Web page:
The company that owns Burger King and Tim Horton’s – Restaurant Brands International (RBI) – has announced that its restaurants will serve only free-range eggs by 2025. And they’re not the first to do so. But will those changes lead to big increases in Egg prices and less availability?
McDonald’s and Denny’s have made similar commitments and Starbucks – which uses far fewer eggs than the aforementioned giants – is targeting 2020 for serving only cage-free eggs. The obvious question is, why is it going to take so long to implement what seems like a simple change?
We explained in a previous post that even small changes in the menu may take months or years to phase in at the major Fast Food outlets. it’s all a matter of size. When you’re McDonald’s or Burger king and you have tens of thousands of outlets spread across the globe, you have to make arrangements for the supply of your new menu items. And that can be difficult if it means that hundreds or thousands of suppliers must make major changes in their operations to fill your orders. The recent move by some Fast Food giants to antibiotic-free Chicken is a good example.
So the ‘promise’ of cage free Eggs a decade out from now shouldn’t seem unusual. But, just the same, some agriculture experts are expressing doubt that the cage-free Egg targets can me bet. It’ll mean a huge change in the way Eggs are produced and a huge investment by Egg producers, to convert their battery-cage farms to free-range operations.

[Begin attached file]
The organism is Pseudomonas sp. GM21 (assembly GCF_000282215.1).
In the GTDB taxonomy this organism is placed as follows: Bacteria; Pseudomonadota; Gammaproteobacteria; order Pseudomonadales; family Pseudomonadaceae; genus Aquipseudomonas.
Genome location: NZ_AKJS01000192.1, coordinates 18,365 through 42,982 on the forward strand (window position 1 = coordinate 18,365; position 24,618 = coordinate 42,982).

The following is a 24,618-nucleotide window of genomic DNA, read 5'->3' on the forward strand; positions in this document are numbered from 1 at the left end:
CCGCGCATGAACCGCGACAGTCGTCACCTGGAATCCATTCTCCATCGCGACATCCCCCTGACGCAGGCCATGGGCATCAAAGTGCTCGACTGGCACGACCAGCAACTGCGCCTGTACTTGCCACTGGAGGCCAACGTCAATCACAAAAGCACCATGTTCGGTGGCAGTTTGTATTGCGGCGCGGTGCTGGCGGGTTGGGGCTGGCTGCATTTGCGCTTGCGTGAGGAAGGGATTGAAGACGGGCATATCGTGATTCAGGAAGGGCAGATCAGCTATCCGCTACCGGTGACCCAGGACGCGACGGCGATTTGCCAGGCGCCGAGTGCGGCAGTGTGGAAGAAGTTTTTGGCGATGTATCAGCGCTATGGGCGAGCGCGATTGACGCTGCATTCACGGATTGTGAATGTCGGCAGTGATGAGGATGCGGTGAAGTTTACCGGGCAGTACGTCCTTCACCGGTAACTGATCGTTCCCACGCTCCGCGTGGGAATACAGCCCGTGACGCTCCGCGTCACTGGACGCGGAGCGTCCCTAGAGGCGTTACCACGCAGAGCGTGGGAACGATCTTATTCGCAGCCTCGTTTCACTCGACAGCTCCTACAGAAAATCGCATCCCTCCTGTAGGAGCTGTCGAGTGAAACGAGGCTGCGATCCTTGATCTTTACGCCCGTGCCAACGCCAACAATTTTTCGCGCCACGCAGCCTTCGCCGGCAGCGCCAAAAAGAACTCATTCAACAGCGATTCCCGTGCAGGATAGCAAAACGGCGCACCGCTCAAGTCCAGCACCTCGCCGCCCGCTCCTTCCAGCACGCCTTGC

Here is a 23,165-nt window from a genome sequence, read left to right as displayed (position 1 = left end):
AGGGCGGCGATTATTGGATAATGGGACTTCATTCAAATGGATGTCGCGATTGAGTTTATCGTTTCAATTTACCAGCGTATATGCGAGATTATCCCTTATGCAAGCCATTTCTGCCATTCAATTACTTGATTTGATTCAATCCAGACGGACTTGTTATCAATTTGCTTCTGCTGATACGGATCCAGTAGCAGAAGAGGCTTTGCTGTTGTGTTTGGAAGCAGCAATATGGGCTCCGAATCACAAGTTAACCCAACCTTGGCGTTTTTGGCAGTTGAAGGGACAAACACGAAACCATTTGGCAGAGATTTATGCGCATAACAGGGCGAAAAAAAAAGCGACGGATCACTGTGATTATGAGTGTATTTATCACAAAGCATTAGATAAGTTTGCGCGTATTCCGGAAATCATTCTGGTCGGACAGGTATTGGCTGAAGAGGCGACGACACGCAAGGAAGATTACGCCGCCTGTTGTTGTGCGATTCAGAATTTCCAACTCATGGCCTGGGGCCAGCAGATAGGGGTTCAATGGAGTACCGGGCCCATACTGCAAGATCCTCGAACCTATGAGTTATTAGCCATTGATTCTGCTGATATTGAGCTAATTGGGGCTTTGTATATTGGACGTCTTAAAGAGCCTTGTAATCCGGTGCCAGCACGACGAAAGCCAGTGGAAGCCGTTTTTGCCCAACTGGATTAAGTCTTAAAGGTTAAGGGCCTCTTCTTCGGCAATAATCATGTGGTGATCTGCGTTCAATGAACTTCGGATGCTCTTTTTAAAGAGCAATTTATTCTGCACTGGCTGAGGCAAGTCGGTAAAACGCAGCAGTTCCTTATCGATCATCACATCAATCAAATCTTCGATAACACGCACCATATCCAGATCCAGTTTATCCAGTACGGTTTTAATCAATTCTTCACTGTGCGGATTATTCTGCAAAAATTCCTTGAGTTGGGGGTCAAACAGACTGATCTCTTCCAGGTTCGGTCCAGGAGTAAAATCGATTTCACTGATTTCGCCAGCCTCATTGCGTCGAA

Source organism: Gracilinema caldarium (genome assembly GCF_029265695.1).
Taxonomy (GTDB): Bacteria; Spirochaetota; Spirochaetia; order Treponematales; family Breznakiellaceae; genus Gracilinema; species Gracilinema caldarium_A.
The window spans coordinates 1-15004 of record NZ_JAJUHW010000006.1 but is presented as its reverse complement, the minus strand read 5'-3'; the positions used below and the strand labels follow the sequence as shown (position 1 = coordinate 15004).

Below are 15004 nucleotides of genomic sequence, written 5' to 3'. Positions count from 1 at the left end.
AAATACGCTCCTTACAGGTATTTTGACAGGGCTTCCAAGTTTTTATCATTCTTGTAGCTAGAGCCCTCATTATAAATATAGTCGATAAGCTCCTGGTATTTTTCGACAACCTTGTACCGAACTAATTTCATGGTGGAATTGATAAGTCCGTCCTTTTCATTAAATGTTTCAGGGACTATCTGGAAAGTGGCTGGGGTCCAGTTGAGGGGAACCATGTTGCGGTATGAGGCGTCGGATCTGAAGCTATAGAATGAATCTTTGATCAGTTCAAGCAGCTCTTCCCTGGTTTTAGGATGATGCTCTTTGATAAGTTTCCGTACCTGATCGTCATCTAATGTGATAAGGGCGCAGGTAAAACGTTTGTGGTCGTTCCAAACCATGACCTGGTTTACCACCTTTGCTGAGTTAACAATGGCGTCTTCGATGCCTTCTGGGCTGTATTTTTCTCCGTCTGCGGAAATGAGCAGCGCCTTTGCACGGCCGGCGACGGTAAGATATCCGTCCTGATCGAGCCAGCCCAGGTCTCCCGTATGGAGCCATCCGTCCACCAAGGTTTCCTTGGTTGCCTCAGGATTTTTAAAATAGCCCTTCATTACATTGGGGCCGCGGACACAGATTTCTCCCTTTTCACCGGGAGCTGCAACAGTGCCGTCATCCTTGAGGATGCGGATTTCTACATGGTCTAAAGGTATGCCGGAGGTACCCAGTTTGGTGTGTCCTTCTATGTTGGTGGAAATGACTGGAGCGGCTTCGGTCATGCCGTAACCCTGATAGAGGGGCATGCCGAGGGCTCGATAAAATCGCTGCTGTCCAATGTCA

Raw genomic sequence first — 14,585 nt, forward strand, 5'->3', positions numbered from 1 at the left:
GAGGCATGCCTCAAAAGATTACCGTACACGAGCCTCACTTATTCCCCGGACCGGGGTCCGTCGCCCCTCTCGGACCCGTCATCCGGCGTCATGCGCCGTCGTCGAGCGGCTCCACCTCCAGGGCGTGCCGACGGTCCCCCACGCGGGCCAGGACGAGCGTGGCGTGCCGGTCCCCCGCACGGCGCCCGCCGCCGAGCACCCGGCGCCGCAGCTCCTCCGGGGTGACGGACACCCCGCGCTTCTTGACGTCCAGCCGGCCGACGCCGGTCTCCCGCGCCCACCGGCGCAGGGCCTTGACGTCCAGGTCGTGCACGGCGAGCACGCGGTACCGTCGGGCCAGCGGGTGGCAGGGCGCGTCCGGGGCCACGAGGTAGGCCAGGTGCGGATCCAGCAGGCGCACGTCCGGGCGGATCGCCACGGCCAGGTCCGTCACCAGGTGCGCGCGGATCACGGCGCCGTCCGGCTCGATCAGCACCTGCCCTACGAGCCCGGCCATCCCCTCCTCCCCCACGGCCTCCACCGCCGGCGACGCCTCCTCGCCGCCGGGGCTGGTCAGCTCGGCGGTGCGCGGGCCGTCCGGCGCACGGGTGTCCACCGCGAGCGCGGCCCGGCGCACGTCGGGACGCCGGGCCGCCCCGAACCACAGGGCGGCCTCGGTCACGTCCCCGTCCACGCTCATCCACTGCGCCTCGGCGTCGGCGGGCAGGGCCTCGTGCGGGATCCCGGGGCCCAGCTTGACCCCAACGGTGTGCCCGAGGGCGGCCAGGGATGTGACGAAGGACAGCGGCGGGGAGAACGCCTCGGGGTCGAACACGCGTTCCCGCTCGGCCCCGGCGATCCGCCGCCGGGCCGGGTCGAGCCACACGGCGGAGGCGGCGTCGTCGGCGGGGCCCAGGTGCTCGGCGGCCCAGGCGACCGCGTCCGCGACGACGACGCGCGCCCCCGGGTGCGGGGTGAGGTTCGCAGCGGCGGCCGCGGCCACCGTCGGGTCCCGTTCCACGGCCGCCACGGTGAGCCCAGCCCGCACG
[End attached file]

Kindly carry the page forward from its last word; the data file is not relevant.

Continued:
So what does this mean?
If Egg producers have to increase the price of Eggs to cover the costs of converting to free range operations, what will that do to the price of Eggs? Eggs have been about $0.25 apiece for ages and ages while the prices of other food prices have ebbed and flowed with the market. What if they suddenly go up by 50 per cent? A hundred per cent?
They’ll still be relatively cheap, compared to other highly-nutritious protein sources and they’ll remain essential to bakers and devotées of the traditional North American breakfast. But, for the masses, will Eggs become a treat or a special occasion food rather than a daily staple? Will the price of an Egg-based breakfast sandwich at your local fast Food joint skyrocket by, say, a dollar?
You can be sure that the restaurant operators won’t sacrifice profits for popularity. Maybe they’ll just cut the size of the sandwich hoping you won’t notice. That’s a popular tactic used by packaged food manufacturers and restaurant operators alike, to try to deceive you about their cost-cutting moves. What if more-expensive breakfast sandwiches decline in popularity. Will they be replaced with other, cheaper-to-produce and less-nutritious items on restaurant menus?
Well, as we’ve already noted, it’ll take at least a decade for the whole story to unfold. But I’m already mourning the (imminent) death of the good, old, reliable $0.25 Egg…
~ Maggie J.